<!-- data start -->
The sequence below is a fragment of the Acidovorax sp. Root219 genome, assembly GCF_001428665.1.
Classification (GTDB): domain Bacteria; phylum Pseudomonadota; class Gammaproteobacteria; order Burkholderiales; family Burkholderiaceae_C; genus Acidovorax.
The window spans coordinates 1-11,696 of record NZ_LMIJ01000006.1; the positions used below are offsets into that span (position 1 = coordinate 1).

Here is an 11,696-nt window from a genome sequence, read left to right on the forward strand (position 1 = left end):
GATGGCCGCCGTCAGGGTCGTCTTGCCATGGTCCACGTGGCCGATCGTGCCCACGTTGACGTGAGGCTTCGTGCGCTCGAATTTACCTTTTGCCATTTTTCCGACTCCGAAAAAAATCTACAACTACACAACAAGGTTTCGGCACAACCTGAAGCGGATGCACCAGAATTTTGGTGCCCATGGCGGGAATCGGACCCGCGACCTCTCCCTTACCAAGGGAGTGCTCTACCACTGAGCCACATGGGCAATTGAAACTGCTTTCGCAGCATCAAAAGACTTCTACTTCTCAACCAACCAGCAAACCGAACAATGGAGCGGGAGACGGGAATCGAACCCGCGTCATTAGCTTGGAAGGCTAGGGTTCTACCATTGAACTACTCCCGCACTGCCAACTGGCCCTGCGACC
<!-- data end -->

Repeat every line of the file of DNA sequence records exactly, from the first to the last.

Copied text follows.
The sequence below is a fragment of the Acidovorax sp. Root219 genome, assembly GCF_001428665.1.
Classification (GTDB): domain Bacteria; phylum Pseudomonadota; class Gammaproteobacteria; order Burkholderiales; family Burkholderiaceae_C; genus Acidovorax.
The window spans coordinates 1-11,696 of record NZ_LMIJ01000006.1; the positions used below are offsets into that span (position 1 = coordinate 1).

Here is an 11,696-nt window from a genome sequence, read left to right on the forward strand (position 1 = left end):
GATGGCCGCCGTCAGGGTCGTCTTGCCATGGTCCACGTGGCCGATCGTGCCCACGTTGACGTGAGGCTTCGTGCGCTCGAATTTACCTTTTGCCATTTTTCCGACTCCGAAAAAAATCTACAACTACACAACAAGGTTTCGGCACAACCTGAAGCGGATGCACCAGAATTTTGGTGCCCATGGCGGGAATCGGACCCGCGACCTCTCCCTTACCAAGGGAGTGCTCTACCACTGAGCCACATGGGCAATTGAAACTGCTTTCGCAGCATCAAAAGACTTCTACTTCTCAACCAACCAGCAAACCGAACAATGGAGCGGGAGACGGGAATCGAACCCGCGTCATTAGCTTGGAAGGCTAGGGTTCTACCATTGAACTACTCCCGCACTGCCAACTGGCCCTGCGACC